Olivia Parker, Interim Head of Careers & Outreach at the Law Society of Scotland, shares two key takeaways on how employers can practically get engaged with social mobility.
‘Employers have to understand they’re a key part of the solution. Social mobility work can’t just be left to families, schools and government’.
This was one of the key points raised by a speaker that stuck with me in a recent social mobility seminar I attended. Workplaces are the ultimate ‘destination’ when it comes to the recruitment pipeline so without the involvement of our employers, there will always be a limit to progress we can make with social mobility work. What practical steps can employers take to enhance their commitment?
1. Make an impact in your community: get involved with your local schools
Employers need to do more to get face to face time with students, particularly those who don’t have any existing links with the legal profession through personal contacts. School pupils need to know who solicitors are in their communities and meet role models, to raise aspirations at an earlier stage. It needs to be more obvious that the legal profession isn’t a distant enigma, but full of real people who work everywhere in Scotland, doing work ranging from residential conveyancing to international banking or working for a company in-house.
Getting involved in social mobility programmes can boost your sense of purpose at work and we all have a personal connection as to why it’s important. For those aspiring to build their own teams, a broader understanding of what young potential talent looks like away from your usual place of work might be a valuable exercise. For others, it’s a great way to give back to the community generally and support the next generation of solicitors in Scotland. From a business perspective the sell to senior leaders is clear, as clients continue to demand evidence of proactive fair recruitment practices.
How you can get involved
There are a lot of opportunities for you to get involved with your local schools through the Law Society by joining us as a careers ambassador, debate judge or a speaker at one of our Legal Studies and Careers days. Our Careers & Outreach team already work directly with over 50% of schools in Scotland and we respond to every request we can. To do this we need a bank of keen volunteers behind us. Alternatively, you can forge your own links with schools as an individual or as an employer. Some ideas might be:
- Go along to a careers fair at a local school
- Run a talk in a school assembly/ lesson
- Hold a taster session at a school or in your office about what it's like to work as a solicitor.
We can support you by sending you a pack containing a briefing document about the route to qualification and several leaflets aimed at school pupils. Please get in touch if you would like more information at firstname.lastname@example.org.
2. Understand your organisation and collect data. But not just for the sake of it.
A recent study of the legal profession from The Bridge Group shows us that those from lower socio-economic backgrounds are likely to be the highest performers in their firms. Worryingly the research shows that they are also less likely to be retained in the first few years of their early careers, which is primarily rooted in the way firms define talent. Assessing talent and potential starts in your recruitment process but continuing to collect data will allow you to assess how good practice is carried through. This data will give you a much clearer picture of whether you are successfully establishing an inclusive workplace culture or whether you could be falling foul of window-dressing.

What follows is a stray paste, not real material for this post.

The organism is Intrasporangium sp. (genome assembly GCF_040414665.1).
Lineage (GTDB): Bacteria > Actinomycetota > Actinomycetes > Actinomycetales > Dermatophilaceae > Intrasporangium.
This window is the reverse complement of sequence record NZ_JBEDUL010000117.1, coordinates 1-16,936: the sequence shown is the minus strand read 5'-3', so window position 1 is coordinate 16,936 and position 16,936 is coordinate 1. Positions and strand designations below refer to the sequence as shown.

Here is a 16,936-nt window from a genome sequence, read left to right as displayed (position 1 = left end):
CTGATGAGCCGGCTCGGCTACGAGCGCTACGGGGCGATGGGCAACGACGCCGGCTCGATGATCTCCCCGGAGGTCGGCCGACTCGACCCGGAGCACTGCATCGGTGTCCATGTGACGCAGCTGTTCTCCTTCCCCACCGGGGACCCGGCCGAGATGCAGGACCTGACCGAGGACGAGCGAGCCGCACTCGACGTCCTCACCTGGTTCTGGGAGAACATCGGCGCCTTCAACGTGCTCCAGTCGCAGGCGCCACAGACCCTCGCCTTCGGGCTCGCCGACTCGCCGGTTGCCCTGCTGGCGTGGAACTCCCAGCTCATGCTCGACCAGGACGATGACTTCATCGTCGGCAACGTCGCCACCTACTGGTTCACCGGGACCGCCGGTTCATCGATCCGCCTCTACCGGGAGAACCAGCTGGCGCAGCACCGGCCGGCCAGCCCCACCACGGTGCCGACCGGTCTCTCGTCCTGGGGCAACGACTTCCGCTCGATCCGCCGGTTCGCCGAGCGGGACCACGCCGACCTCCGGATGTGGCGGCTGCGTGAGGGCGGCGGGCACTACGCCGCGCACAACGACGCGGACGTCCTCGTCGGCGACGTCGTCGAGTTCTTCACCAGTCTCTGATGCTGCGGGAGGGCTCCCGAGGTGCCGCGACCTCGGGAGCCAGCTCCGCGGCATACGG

There’s no way to measure improvement around your recruiting processes without collecting data, so find the simplest way to embed it into your existing work. The key is to think carefully about what you actually want to find out and essentially why diversity is important for you as an employer.
A working example to bring the value of data to life
A great example was used at the seminar from a large accounting firm, who wanted to understand more about the issue of favouritism in the workplace. Tracking the staff resourcing across client jobs helped the firm really understand the core issue of teams being built in a manager’s image, drawing together people with similar skills and personalities. The firm was then able to tackle ‘fair access to work’ and assure that client jobs were resourced on a fairer basis, supporting the career progression of many employees who were previously overlooked.
A question was also asked about why data collection isn’t just made mandatory - can’t the government just enforce employers to collect statistics on social mobility? This might well be a catalyst for change and worthy of discussion. On the flipside we all know how the over-collection of data can quickly become an obligation. Encouraging employers to think more proactively about what works for their own organisation should result in a more meaningful and positive data gathering exercise.
For employers keen to start collecting data on social mobility within your organisation, the UK Government has recommended measures for use by employers (pages 20-23 for key questions).